PRIME MINISTER: Yeah there’s a process for that. As you know, there are a series of warnings and breaches and if there is the successive number of breaches for people who are offered work and who are in a position to take it and don’t take it - I think it’s after three instances - then they can lose access to those benefits. That’s how the scheme works. We’re not making any changes to what the current arrangements are in terms of how people can lose access to their welfare payments, their dole payments. What we’re doing is making sure that the jobs and the work that is there is being put in front of them. That seems to have been a problem in the past, that the actual jobs are not being relayed to the people who are in a position to go and do those jobs. What I’m trying to do, with Michael McCormack, is close that gap.

The jobs that are needed here or anywhere else around the country, need to be on the register with jobactive so when they’re talking to those who are on Newstart now and looking for work, they can know that that job is available. But we also have programmes and those programmes include the Seasonal Workers Trial. You can earn up to $5,000 for seasonal work when you enlist and become part of the programme. Now there’s 7,600 Australians who have joined that program. So Australians can get involved in that, they can come and do the work and they don’t even necessarily have any change to the benefits they’re currently receiving. But if you don’t, if you’re not going to have a go, you’re not going to get a go. If you are going to have a go, you are going to get a go, under our Government. They’re the things we believe in and that’s what we’re rolling out whether it’s here on farms or in small business anywhere else in the country.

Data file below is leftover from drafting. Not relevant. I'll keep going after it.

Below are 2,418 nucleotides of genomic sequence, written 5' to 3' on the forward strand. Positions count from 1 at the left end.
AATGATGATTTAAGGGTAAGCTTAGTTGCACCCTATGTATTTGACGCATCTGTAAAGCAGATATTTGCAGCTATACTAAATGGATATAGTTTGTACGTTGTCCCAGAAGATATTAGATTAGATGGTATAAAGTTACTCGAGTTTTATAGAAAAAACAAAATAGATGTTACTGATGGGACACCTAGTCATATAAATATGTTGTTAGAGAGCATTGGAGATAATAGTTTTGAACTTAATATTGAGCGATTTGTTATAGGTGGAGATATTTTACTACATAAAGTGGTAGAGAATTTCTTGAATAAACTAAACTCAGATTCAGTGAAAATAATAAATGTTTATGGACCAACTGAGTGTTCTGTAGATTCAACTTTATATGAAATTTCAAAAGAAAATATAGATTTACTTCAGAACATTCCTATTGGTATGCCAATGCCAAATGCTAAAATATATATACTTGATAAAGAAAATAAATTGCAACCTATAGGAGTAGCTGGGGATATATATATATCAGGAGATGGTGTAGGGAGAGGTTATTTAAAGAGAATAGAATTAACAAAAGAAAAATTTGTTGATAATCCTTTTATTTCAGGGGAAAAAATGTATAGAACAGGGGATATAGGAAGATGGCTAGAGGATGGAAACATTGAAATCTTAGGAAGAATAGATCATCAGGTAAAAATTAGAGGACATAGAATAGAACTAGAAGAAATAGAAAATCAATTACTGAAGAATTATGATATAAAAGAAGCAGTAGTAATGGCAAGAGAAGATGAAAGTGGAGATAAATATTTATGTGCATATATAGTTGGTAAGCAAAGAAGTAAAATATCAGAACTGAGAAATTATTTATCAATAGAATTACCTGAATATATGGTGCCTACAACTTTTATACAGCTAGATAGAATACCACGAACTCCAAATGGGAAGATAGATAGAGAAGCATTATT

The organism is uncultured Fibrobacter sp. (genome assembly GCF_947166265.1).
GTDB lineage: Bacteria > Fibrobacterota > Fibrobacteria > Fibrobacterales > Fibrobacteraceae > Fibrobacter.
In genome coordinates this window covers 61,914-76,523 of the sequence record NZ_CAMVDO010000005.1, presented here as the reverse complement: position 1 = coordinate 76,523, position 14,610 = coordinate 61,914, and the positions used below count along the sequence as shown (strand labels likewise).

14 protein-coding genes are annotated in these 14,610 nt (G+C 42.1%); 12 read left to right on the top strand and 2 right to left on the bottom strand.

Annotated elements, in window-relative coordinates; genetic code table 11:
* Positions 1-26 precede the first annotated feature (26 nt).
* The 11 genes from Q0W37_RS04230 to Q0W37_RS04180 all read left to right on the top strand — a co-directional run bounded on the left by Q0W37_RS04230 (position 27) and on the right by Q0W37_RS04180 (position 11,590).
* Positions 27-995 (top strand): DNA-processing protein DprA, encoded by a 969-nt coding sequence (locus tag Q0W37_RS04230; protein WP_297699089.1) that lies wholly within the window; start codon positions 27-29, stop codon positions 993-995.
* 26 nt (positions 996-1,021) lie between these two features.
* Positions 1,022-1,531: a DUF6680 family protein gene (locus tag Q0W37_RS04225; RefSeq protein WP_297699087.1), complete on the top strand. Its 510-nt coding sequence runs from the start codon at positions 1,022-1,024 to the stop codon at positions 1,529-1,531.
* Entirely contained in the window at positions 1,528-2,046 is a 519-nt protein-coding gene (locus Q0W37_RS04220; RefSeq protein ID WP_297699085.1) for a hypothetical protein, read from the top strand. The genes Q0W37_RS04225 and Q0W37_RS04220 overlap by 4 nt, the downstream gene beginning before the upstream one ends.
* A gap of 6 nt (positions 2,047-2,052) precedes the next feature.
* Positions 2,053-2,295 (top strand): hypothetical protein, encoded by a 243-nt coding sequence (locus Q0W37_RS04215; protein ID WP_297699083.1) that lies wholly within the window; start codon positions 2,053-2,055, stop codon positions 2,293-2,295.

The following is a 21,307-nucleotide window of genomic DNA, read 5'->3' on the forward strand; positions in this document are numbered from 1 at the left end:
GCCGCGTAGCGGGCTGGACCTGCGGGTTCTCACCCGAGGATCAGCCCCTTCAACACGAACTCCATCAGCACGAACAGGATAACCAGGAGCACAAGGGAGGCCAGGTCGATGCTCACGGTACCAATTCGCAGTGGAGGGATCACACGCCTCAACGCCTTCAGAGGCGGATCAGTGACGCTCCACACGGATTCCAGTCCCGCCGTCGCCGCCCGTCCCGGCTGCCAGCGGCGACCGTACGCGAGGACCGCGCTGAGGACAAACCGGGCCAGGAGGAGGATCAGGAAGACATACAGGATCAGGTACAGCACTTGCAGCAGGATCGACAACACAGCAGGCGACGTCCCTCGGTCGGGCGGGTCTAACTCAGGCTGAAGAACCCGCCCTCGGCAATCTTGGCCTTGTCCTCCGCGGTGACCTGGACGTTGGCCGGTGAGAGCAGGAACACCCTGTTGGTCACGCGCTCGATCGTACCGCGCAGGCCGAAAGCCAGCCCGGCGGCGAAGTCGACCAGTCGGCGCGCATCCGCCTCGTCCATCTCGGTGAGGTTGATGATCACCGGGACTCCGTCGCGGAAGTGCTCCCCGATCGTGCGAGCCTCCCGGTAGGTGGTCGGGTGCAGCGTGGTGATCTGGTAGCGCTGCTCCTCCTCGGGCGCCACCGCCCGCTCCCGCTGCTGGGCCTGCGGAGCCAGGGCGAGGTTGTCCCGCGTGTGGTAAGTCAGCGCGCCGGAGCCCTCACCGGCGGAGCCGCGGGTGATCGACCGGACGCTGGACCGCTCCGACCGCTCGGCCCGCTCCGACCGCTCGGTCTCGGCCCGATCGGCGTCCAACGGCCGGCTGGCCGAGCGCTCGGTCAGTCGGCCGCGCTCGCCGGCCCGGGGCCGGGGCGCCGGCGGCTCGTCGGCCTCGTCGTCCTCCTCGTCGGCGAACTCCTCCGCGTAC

JOURNALIST: What would you see as a valid excuse for a jobseeker not to take up a job on a farm?

PRIME MINISTER: Well look, it all depends on the individual to be honest. I’m not going to get into a hypothetical. Every case is considered by those who assess these things on the ground and every individual is different. But if you’re fit and you’re able and you’re available, then you should be working, not taking the dole.

JOURNALIST: These jobs have always been here, I mean, you say you want Australians but what is going to entice them, if nothing has?

PRIME MINISTER: Well, it is about better connecting the availability of the jobs and the presentation of those jobs to locals who are living in the districts where that work is available. Now I was up at the Glasshouse Mountains a couple of weeks ago when I was visiting the strawberry farmers. There are people up there that are on the dole and there are jobs up there to pick strawberries, particularly at the moment because the great news is - I was out at the Sydney Markets yesterday and I was with a whole bunch of guys last night at a police ball in Sydney and a lot of the Markets guys were there as well - and I was asking them about the strawberries; they said the demand, the response of Australians to the strawberries over the last few weeks has been fantastic. So that is really lifting the need in those areas.